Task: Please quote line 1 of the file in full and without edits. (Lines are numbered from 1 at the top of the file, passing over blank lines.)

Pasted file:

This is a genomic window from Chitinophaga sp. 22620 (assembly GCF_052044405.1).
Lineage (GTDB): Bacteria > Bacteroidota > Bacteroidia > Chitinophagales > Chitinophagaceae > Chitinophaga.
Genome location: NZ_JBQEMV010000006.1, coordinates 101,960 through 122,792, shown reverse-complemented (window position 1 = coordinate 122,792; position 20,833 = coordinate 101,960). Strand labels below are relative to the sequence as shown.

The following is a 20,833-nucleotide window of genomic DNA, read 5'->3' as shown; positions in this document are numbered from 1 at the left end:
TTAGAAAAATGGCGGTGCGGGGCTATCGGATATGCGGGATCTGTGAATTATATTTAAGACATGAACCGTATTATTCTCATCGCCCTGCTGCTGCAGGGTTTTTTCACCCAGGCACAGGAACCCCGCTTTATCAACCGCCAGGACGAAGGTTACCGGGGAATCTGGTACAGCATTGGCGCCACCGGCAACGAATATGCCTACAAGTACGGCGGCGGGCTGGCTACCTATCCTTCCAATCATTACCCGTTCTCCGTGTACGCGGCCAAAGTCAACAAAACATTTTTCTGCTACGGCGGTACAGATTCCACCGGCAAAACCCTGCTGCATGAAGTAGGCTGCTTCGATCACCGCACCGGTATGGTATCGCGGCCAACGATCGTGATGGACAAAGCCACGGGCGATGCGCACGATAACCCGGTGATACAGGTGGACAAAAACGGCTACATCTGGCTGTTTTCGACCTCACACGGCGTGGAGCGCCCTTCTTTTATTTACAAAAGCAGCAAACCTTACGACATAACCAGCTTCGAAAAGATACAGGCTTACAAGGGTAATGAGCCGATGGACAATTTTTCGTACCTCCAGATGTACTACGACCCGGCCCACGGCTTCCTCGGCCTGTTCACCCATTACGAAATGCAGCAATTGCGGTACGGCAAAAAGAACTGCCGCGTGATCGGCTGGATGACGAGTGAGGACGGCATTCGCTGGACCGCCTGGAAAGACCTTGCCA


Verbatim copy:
This is a genomic window from Chitinophaga sp. 22620 (assembly GCF_052044405.1).